to ask? • Follow the trail of breadcrumbs: • 18-34 has remained stable • 35+ has increased (in varying degrees) • Considering social, cultural, political, and economic changes: • An unstable labor market • Heightened awareness of social position/value via social media platforms • Shifting landscape in gender norms
surveys on: • Attitudes, political views, social views, etc. • Too much data? • Impossible to have too much data • Possible to be overwhelmed by data • Unfocused analysis • Analysis paralysis • Trimming the ”fat,” i.e. making decisions about variables that were: • Not relevant • Were redundant • Were otherwise unusable • From 30+ variables to 12
Assigns weights to each feature • Features with smallest absolute weights are removed from the set • Recursively repeated on set until k requested features • Top 5 Features: 1) Prestige Score, 2) Spouse Prestige Score, 3) Mother Prestige Score, 4) Father Prestige Score, 5) Happy_3 • Happy_3 is the dummy coding for the “Very Happy” response of the self-reported personal happiness variable. …Only slightly ☹ Accuracy=0.6542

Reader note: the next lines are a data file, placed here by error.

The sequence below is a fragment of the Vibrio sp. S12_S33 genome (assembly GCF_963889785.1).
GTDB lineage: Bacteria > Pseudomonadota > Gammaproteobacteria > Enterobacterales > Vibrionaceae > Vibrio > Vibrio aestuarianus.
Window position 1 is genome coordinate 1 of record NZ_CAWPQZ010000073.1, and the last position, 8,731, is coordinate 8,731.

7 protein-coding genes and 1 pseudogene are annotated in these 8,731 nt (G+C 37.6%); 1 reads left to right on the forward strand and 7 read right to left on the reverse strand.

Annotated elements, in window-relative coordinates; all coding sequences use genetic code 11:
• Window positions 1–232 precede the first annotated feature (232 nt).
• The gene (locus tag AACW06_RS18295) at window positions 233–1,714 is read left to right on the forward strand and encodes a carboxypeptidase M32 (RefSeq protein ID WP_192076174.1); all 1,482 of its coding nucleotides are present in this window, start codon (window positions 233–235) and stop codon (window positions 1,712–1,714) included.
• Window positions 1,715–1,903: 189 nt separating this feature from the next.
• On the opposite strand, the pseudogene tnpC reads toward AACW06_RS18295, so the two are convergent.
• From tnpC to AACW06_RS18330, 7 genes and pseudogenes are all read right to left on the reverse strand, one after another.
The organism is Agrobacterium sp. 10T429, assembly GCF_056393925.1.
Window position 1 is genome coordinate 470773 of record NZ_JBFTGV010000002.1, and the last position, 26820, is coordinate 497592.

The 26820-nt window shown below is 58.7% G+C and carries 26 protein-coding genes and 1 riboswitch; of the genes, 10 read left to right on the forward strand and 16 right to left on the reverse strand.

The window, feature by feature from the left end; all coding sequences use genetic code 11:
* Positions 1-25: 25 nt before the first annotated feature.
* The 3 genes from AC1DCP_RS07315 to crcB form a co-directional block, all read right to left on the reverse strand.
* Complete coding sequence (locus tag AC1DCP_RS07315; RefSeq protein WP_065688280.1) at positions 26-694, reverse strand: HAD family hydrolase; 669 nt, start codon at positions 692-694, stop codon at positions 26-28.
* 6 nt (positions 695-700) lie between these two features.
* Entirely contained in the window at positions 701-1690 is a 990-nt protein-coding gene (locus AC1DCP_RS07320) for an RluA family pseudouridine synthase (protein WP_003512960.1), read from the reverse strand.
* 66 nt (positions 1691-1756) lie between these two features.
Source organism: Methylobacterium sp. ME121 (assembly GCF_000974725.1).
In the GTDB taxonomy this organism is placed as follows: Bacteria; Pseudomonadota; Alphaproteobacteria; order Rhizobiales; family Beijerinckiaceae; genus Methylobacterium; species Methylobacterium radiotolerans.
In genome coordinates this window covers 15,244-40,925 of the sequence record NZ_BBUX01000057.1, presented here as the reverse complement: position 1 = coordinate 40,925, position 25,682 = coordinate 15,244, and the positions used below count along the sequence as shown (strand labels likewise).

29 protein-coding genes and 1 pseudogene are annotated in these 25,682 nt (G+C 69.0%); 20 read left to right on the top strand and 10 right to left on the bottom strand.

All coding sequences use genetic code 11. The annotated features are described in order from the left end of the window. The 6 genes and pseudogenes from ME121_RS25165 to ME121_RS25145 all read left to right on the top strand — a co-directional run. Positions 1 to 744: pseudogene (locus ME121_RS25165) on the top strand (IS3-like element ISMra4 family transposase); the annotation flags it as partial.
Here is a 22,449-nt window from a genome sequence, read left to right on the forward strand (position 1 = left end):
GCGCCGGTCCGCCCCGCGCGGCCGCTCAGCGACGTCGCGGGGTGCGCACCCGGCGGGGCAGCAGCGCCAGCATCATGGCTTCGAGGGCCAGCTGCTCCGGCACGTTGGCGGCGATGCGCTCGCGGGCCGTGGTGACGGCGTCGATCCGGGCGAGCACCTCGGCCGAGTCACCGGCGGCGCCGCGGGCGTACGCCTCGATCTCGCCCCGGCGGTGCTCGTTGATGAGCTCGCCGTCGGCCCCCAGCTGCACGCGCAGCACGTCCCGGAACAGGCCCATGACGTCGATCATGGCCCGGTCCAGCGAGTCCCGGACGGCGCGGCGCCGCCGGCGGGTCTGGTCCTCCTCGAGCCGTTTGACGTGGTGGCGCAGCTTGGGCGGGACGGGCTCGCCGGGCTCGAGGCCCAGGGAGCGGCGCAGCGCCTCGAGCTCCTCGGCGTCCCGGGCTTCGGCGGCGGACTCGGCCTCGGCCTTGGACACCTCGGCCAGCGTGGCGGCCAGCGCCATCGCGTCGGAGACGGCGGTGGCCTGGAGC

be given to selecting potential factors for the model • The dominance of prestige scores indicates that there may be further information to glean • Note that opinion of income status was not an important feature • Could be due to humility • Yet, prior research indicates that wealth does not necessarily imply happiness • Considering the relationship between happiness and marital happiness, it seems unlikely that income measured numerically would have yielded different results • Personal interpretation: • Considering that the quartet of prestige scores took four out of five ”top slots,” yet the measure of income ranked much lower, an explanation for the role of mother prestige score and father prestige score should not be assumed to be family wealth. • It is possible that higher individual prestige scores yield higher satisfaction in marriage due to 1) higher self-esteem and 2) higher level of education. • Avenue for future research: Investigating interactions between prestige scores, spouse prestige scores, and the prestige scores of parents. Do men with low prestige scores married to women with high prestige scores have lower marital happiness scores if their father’s have high prestige scores and their mother’s have low prestige scores (and conversely, would such an effect be mitigated by having a mother with a high prestige score)?